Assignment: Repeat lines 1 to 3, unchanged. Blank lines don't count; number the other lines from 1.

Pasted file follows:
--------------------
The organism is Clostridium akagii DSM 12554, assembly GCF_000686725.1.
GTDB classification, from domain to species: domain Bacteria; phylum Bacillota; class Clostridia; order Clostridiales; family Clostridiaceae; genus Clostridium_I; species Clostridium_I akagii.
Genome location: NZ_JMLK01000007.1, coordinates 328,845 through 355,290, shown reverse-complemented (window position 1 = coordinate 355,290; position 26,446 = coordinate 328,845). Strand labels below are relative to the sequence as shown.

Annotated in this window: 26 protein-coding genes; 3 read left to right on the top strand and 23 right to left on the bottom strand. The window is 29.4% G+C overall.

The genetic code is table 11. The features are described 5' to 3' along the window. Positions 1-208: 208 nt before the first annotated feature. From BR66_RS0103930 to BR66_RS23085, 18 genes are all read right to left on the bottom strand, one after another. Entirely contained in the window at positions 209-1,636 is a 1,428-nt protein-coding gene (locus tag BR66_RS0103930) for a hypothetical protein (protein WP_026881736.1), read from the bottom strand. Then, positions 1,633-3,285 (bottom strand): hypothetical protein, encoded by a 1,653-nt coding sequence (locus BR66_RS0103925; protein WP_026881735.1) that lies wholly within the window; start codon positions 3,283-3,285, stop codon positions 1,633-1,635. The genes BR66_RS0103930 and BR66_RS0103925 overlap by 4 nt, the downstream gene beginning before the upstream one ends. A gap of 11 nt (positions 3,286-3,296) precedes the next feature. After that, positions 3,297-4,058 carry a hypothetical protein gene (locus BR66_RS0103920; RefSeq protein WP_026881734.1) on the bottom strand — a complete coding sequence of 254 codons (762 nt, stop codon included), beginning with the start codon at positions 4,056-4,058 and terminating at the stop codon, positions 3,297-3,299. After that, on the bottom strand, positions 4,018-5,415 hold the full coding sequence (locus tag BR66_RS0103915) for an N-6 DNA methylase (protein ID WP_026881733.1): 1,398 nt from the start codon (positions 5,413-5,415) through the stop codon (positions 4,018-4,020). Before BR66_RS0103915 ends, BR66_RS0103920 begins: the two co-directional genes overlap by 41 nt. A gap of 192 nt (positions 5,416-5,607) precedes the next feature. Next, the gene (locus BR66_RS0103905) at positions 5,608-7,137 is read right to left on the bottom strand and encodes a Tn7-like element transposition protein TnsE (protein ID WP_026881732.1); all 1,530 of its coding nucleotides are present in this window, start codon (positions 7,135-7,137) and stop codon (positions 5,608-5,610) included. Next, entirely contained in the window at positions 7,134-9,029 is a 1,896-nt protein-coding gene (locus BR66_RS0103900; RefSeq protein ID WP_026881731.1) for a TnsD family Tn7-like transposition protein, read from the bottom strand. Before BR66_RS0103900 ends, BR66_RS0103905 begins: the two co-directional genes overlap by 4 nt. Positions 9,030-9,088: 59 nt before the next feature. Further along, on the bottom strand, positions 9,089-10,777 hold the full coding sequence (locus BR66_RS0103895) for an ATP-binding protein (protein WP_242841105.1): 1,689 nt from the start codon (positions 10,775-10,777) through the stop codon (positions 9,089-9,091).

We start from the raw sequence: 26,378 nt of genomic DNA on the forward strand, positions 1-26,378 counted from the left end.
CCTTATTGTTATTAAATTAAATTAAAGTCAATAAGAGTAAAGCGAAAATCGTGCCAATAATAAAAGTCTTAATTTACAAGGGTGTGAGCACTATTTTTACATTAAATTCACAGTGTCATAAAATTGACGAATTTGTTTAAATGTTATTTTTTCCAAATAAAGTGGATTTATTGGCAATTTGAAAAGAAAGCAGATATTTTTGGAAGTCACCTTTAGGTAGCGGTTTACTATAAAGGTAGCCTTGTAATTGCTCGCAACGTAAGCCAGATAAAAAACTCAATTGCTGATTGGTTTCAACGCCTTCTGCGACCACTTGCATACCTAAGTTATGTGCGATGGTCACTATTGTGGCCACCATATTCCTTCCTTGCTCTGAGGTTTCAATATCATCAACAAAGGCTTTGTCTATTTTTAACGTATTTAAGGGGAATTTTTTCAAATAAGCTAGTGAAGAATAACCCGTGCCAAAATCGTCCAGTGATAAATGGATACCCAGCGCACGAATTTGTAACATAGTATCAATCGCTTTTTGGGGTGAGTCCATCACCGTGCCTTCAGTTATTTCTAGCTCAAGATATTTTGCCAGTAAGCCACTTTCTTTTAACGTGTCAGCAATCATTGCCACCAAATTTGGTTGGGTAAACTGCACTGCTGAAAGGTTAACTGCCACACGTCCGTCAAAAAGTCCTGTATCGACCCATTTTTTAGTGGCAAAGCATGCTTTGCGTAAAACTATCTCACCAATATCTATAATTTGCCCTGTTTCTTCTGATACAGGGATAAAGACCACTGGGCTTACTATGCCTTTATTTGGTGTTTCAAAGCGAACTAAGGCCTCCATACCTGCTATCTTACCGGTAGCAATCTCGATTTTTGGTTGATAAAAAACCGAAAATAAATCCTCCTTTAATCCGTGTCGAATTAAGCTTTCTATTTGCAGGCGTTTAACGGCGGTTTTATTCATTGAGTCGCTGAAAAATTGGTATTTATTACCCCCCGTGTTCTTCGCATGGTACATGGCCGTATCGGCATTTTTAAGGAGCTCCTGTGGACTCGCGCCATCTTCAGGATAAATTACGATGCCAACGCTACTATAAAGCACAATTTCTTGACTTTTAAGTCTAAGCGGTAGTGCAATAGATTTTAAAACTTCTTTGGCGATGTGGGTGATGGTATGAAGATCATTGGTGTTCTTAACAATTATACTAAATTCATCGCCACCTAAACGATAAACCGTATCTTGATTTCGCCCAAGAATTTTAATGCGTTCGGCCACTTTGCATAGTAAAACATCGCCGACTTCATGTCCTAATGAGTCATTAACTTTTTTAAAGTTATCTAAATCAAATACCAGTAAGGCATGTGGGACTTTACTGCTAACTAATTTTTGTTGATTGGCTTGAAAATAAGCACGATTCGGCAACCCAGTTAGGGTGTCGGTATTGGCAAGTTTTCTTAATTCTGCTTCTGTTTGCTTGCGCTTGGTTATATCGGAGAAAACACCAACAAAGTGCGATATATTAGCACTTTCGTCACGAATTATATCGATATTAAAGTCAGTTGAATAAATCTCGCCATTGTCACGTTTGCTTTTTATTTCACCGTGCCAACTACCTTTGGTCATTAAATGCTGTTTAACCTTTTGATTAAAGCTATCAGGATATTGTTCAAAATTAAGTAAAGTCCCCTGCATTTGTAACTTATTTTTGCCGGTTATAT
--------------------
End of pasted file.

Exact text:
The organism is Clostridium akagii DSM 12554, assembly GCF_000686725.1.
GTDB classification, from domain to species: domain Bacteria; phylum Bacillota; class Clostridia; order Clostridiales; family Clostridiaceae; genus Clostridium_I; species Clostridium_I akagii.
Genome location: NZ_JMLK01000007.1, coordinates 328,845 through 355,290, shown reverse-complemented (window position 1 = coordinate 355,290; position 26,446 = coordinate 328,845). Strand labels below are relative to the sequence as shown.